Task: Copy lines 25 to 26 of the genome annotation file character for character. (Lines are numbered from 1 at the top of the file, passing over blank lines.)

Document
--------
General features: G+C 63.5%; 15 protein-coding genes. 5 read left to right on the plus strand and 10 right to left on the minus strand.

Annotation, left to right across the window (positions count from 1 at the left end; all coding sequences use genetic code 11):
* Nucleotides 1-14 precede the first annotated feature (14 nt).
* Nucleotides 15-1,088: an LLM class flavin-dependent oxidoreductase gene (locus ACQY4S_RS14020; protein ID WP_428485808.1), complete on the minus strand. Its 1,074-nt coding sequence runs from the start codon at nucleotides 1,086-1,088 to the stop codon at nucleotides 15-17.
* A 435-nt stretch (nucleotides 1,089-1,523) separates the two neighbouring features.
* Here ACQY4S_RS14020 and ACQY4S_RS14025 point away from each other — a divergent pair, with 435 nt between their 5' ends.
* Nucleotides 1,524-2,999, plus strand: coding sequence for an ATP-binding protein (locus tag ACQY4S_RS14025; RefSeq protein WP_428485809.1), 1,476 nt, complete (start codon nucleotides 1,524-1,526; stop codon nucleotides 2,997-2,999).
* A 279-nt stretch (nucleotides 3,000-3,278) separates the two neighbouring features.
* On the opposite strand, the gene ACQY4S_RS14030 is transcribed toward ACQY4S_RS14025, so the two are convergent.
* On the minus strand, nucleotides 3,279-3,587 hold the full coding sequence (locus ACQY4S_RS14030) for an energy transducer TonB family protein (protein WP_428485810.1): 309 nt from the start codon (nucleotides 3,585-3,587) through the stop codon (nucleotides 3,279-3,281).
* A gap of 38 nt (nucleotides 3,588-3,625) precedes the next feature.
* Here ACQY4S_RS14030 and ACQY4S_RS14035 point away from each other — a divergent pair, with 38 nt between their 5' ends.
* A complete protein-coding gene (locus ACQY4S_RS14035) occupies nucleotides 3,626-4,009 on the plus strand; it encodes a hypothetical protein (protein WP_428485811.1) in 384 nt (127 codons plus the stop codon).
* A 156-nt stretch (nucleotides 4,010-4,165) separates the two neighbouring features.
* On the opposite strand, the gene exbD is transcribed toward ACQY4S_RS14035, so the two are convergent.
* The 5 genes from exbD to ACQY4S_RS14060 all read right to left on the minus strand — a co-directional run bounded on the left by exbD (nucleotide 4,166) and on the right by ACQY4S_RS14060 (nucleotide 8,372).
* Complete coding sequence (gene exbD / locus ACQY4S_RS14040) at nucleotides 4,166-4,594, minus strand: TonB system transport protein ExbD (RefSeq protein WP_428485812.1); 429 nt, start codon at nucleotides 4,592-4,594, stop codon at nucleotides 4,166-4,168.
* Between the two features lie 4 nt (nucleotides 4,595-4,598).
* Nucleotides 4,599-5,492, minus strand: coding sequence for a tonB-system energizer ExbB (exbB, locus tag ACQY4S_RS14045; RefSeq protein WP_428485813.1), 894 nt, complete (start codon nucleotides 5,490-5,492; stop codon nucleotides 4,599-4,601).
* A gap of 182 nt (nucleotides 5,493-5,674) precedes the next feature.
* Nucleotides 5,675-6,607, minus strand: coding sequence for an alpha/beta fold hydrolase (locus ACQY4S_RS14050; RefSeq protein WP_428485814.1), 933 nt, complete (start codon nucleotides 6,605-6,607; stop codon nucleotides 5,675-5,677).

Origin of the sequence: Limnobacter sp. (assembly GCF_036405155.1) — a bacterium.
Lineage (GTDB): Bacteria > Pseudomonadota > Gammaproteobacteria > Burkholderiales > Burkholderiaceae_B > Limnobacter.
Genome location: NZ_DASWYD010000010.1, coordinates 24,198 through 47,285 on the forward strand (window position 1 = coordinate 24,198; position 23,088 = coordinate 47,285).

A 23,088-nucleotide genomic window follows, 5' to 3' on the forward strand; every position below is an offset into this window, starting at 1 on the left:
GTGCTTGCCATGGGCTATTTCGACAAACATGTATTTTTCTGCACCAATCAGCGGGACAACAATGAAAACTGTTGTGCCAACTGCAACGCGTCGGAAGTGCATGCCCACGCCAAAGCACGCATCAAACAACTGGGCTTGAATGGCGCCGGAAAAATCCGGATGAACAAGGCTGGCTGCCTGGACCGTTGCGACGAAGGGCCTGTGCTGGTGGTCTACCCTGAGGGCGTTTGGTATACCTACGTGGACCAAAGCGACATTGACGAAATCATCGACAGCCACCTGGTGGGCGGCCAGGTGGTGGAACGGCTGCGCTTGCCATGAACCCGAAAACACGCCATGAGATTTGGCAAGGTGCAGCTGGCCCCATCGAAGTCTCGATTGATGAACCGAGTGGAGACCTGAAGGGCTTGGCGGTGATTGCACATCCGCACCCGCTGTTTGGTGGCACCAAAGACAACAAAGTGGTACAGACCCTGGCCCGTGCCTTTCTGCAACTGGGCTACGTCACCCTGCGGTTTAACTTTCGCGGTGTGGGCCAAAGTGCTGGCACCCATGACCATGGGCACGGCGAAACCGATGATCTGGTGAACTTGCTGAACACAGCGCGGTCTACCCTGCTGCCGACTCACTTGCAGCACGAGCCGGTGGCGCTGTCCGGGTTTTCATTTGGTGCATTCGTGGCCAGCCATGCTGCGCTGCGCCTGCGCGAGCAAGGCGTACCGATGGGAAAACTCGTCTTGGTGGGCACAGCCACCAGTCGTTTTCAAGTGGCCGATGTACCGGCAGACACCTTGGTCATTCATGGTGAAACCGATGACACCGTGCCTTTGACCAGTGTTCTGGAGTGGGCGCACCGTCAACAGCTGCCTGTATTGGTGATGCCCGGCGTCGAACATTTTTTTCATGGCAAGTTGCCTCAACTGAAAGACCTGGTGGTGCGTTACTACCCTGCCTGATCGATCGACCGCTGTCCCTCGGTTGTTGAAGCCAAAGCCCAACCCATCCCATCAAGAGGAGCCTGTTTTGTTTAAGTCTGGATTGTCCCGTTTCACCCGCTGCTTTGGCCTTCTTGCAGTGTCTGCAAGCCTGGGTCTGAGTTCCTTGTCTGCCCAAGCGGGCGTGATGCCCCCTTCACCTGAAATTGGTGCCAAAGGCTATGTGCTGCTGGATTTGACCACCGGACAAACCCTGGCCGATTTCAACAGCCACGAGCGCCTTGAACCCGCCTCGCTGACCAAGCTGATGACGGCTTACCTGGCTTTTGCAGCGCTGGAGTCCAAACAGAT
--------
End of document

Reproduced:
A 23,088-nucleotide genomic window follows, 5' to 3' on the forward strand; every position below is an offset into this window, starting at 1 on the left:
GTGCTTGCCATGGGCTATTTCGACAAACATGTATTTTTCTGCACCAATCAGCGGGACAACAATGAAAACTGTTGTGCCAACTGCAACGCGTCGGAAGTGCATGCCCACGCCAAAGCACGCATCAAACAACTGGGCTTGAATGGCGCCGGAAAAATCCGGATGAACAAGGCTGGCTGCCTGGACCGTTGCGACGAAGGGCCTGTGCTGGTGGTCTACCCTGAGGGCGTTTGGTATACCTACGTGGACCAAAGCGACATTGACGAAATCATCGACAGCCACCTGGTGGGCGGCCAGGTGGTGGAACGGCTGCGCTTGCCATGAACCCGAAAACACGCCATGAGATTTGGCAAGGTGCAGCTGGCCCCATCGAAGTCTCGATTGATGAACCGAGTGGAGACCTGAAGGGCTTGGCGGTGATTGCACATCCGCACCCGCTGTTTGGTGGCACCAAAGACAACAAAGTGGTACAGACCCTGGCCCGTGCCTTTCTGCAACTGGGCTACGTCACCCTGCGGTTTAACTTTCGCGGTGTGGGCCAAAGTGCTGGCACCCATGACCATGGGCACGGCGAAACCGATGATCTGGTGAACTTGCTGAACACAGCGCGGTCTACCCTGCTGCCGACTCACTTGCAGCACGAGCCGGTGGCGCTGTCCGGGTTTTCATTTGGTGCATTCGTGGCCAGCCATGCTGCGCTGCGCCTGCGCGAGCAAGGCGTACCGATGGGAAAACTCGTCTTGGTGGGCACAGCCACCAGTCGTTTTCAAGTGGCCGATGTACCGGCAGACACCTTGGTCATTCATGGTGAAACCGATGACACCGTGCCTTTGACCAGTGTTCTGGAGTGGGCGCACCGTCAACAGCTGCCTGTATTGGTGATGCCCGGCGTCGAACATTTTTTTCATGGCAAGTTGCCTCAACTGAAAGACCTGGTGGTGCGTTACTACCCTGCCTGATCGATCGACCGCTGTCCCTCGGTTGTTGAAGCCAAAGCCCAACCCATCCCATCAAGAGGAGCCTGTTTTGTTTAAGTCTGGATTGTCCCGTTTCACCCGCTGCTTTGGCCTTCTTGCAGTGTCTGCAAGCCTGGGTCTGAGTTCCTTGTCTGCCCAAGCGGGCGTGATGCCCCCTTCACCTGAAATTGGTGCCAAAGGCTATGTGCTGCTGGATTTGACCACCGGACAAACCCTGGCCGATTTCAACAGCCACGAGCGCCTTGAACCCGCCTCGCTGACCAAGCTGATGACGGCTTACCTGGCTTTTGCAGCGCTGGAGTCCAAACAGAT